“At that point, the coaches still couldn’t talk to her,” Mrs. Jones explains, “so they would send an email to her club coach and ask to have Mary call. It really depends on what kind of kid you have, but Mary is just shy. She was absolutely mortified about the idea of having to call the coach, so she didn’t.
“Calling an adult she doesn’t know…we had to force her to make these phone calls. Then I told her I would be on the phone with her,” Mrs. Jones explains, “because she wasn’t going to do it by herself. In fact, I got good reception from most of those coaches. This child was only 15 years old! In fact, a couple of coaches even expressed that they appreciated [the fact that I was also on the phone] because it is difficult for them, too. Everything is very awkward at this stage.”
Mrs. Jones goes on to explain that at this point, coaches were asking the same questions about what Mary wanted to major while in college, or what she wanted from a college and the athletic experience. Often times it was the proverbial sound of crickets and that’s it on Mary’s end.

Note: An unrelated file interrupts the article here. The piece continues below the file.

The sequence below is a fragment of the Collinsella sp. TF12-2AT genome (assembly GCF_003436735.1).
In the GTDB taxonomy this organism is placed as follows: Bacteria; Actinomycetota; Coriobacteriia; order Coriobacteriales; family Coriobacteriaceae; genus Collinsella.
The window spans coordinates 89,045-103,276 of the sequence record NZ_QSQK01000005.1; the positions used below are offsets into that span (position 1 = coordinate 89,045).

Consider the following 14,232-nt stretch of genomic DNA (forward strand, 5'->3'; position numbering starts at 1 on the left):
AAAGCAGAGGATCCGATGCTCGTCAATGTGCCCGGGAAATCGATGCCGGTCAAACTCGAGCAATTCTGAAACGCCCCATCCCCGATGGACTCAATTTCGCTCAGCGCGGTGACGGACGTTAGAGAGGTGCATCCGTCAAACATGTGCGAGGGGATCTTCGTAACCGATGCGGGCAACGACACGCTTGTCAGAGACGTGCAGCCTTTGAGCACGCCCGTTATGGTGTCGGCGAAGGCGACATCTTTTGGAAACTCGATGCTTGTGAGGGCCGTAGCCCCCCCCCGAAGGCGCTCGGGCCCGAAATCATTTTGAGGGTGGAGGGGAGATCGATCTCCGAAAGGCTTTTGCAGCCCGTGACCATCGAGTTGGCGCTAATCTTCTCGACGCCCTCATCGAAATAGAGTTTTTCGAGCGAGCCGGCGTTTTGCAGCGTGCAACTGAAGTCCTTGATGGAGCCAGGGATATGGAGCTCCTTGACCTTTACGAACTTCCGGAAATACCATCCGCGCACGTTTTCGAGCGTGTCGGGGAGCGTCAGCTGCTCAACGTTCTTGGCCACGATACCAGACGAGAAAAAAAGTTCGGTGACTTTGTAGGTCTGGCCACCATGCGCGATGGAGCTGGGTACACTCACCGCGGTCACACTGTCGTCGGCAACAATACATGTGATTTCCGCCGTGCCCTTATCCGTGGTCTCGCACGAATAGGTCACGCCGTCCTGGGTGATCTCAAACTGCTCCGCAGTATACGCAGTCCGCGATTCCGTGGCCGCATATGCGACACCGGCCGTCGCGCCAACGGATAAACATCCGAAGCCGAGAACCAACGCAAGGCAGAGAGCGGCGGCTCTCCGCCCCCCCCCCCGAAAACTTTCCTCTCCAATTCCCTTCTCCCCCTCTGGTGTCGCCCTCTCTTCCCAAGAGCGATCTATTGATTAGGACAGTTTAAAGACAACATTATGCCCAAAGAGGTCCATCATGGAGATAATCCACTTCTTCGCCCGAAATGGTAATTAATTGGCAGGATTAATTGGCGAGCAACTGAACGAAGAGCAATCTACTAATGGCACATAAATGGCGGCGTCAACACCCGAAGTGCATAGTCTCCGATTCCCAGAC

“Some kids have the gift of knowing all that stuff early on, but I certainly didn’t ––and none of my kids do,” Mrs. Jones states.
The phone calls continued and some unofficial visits were planned. At this point, finding a weekend (or just a little chunk of time) whereby Mary was not playing in a club tournament was nearly impossible. Then, the first college gave her an offer in March…over the phone.
“That was totally crazy!” Mrs. Jones admits.
“But then they were telling us that they wanted to know [her answer] by May!”
Of course, there were still other colleges that were interested and requesting unofficial visits and calls, and Mrs. Jones says it was an uphill battle trying to get Mary to decide where she wanted to go visit…if at all. But the most frustrating part of the entire scenario was not just the amount of time it took for it all, but the cost!
“I would think a lot of kids probably can’t [make a lot of unofficial visits]. Fortunately, we were able to do it. [For example], one of the schools was in Florida and we live [in the Southeast, but several states away]. We had to buy plane tickets for $400 apiece and had to pay for lodging and meals while we were there. I don’t know what happens to the kids whose parents cannot afford it. The college ends up paying for nothing.
“We will have actually bought her college education by the time this is all over,” Mrs. Jones laughs.